As we meet yet another global challenge, it is important to acknowledge that despite well documented problems and challenges, Ireland is in the privileged position of having public services and social infrastructure to rely on at times of crisis. This is due to the social contract that underpins our social infrastructure. The social contract as a concept has evolved to encompass a situation whereby citizens contribute to the common good – whether economically, socially or culturally – on the assumption that the State will ensure a minimum standard of living, provision of essential social services and infrastructure, and the protection of their basic rights.
As part of this social contract arrangement in a modern democratic society, citizens may expect:
- access to meaningful work, as well as protection from poverty at times where paid employment is not accessible;
- a minimum floor of income and services;
- an education system that is relevant, accessible and high in quality;
- a guarantee that their needs will be met at times of ill-health;
- the regulation and protection of the environment for the good of all citizens; and
- ensured participation in civic life and in the decisions that affect them.
In return, citizens have a responsibility to contribute to society in different ways at different points in the lifecycle. This may be through being employed; through paying taxes; through engaging in caring and voluntary work; or making other contributions to the economic, social, cultural or environmental wellbeing of society.
A key part of the social contract is solidarity between generations. At different points in the lifecycle, all of us will (from a financial perspective) be either net beneficiaries from, or net contributors to, society. This differs, depending on whether we are children, adults of working age, or pensioners. It depends on whether we are in full-time or part-time education, engaged in caring work or in paid employment, or volunteering in the community. But, at almost all times, we are contributing to and benefiting from society in different ways.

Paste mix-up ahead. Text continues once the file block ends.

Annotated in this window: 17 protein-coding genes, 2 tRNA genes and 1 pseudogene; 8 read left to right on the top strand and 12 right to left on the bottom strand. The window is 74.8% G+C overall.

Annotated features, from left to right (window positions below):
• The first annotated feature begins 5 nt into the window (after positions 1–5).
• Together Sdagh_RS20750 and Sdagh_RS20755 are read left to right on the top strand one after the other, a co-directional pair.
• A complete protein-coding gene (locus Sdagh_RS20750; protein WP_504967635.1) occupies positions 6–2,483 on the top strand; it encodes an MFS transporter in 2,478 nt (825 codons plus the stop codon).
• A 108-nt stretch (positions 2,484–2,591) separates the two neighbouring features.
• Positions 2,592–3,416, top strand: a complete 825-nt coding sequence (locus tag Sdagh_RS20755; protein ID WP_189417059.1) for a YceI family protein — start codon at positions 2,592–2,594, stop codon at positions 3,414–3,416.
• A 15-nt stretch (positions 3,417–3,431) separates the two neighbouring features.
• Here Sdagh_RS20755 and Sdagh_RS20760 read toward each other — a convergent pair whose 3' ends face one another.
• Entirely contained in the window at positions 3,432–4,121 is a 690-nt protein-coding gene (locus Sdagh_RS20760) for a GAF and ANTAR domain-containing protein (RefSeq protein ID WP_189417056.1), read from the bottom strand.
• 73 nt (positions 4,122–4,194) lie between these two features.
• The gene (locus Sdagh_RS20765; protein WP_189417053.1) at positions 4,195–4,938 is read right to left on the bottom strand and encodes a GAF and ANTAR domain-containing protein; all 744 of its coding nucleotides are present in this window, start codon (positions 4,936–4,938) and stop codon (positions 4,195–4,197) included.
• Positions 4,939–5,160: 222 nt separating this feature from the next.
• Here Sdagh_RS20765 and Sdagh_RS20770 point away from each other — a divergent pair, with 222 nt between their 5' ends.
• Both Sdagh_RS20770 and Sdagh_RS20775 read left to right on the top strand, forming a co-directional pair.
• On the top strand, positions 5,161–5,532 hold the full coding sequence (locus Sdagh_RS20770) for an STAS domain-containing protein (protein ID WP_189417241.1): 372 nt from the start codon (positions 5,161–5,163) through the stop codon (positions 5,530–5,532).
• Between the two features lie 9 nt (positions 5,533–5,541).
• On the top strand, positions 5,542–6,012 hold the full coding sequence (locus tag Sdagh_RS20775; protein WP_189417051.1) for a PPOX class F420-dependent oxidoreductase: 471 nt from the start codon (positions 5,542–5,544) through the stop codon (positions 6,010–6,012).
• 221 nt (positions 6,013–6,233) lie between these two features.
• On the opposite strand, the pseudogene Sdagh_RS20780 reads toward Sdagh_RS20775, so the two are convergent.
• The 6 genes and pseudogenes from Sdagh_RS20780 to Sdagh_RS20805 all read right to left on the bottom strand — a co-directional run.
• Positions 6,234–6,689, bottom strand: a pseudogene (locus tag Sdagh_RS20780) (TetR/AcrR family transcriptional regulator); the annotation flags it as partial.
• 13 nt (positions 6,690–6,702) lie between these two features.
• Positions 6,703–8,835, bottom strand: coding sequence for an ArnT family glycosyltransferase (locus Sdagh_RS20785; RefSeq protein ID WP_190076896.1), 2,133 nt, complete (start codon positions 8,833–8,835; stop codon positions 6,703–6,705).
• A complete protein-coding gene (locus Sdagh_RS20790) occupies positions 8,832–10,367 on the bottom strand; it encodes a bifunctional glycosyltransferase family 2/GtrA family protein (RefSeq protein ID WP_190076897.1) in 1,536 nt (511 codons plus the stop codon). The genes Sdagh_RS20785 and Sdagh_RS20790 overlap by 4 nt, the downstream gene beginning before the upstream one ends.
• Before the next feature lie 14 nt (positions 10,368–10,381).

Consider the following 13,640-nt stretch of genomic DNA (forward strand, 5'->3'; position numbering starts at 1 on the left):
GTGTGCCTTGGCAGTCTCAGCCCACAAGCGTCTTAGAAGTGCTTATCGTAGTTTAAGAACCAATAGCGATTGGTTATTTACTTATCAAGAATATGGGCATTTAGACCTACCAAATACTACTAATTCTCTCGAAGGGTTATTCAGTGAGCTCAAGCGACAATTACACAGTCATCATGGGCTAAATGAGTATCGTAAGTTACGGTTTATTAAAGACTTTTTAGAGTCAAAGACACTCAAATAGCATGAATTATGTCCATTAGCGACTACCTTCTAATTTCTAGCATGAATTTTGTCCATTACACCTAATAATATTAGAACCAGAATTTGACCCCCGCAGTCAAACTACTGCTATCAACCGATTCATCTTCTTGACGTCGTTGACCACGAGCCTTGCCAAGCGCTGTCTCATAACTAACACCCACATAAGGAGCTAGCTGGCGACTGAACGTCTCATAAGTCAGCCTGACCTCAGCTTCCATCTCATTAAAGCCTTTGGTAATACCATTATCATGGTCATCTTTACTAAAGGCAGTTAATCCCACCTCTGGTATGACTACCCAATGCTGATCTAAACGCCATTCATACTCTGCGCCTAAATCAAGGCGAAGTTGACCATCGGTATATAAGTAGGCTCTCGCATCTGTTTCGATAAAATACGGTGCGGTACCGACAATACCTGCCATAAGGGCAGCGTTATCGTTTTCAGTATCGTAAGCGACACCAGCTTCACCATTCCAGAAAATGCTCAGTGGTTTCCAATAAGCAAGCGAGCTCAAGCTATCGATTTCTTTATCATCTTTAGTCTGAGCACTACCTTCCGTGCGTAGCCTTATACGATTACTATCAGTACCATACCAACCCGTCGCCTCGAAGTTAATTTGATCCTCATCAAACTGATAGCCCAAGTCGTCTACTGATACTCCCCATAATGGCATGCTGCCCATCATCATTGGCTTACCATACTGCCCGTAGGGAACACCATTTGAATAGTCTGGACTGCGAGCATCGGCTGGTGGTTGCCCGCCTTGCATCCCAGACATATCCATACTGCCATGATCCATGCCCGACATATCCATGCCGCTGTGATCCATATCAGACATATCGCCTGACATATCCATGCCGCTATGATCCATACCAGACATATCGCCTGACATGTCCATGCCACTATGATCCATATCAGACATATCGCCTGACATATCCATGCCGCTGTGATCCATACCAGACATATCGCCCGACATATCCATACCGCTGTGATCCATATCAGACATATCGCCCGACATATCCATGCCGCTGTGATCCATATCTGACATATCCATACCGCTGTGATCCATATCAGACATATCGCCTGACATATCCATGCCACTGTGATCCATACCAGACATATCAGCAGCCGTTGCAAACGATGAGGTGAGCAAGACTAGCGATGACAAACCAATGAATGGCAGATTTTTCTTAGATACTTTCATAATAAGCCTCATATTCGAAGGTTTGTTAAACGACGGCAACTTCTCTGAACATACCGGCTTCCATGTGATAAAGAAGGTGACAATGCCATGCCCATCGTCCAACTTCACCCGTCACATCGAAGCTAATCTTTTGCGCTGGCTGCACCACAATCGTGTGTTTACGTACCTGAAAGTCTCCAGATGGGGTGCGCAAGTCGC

We must reconceptualise the interaction of employment and work, taxation, and welfare and give serious consideration to policies such as a universal basic income and universal basic services.
As Stiglitz notes in The Price of Inequality:
The more divided a society becomes in terms of wealth, the more reluctant the wealthy are to spend money on common needs. The rich don’t need to rely on government for parks or education or medical care or personal security.
More equal societies are better societies. They are safer. They are healthier. They look after the wellbeing of their inhabitants. They rely on measurements, not of economic growth (or at least, not of economic growth alone), but of happiness, civic participation and societal growth. Ireland, and indeed the planet, now faces new and mounting crises; a situation where business as usual can mean only social and environmental catastrophe. Developing a Wellbeing Framework that promotes equality, as part of a New Social Contract, will help reduce the cyclical lurching from one crisis to the next (or simultaneous crises) and involve better planning and preparedness.
Social Justice Ireland has developed alternatives to existing policies and advocated for them for many years. We have reached a point where adoption of those policies is surely a necessity. Those ideas and alternatives to existing policies, ideas that would result in a fairer more just society, are contained herein.
Stiglitz, J. (2012). The Price of Inequality: How Today's Divided Society Endangers Our Future. London: W. W. Norton Company.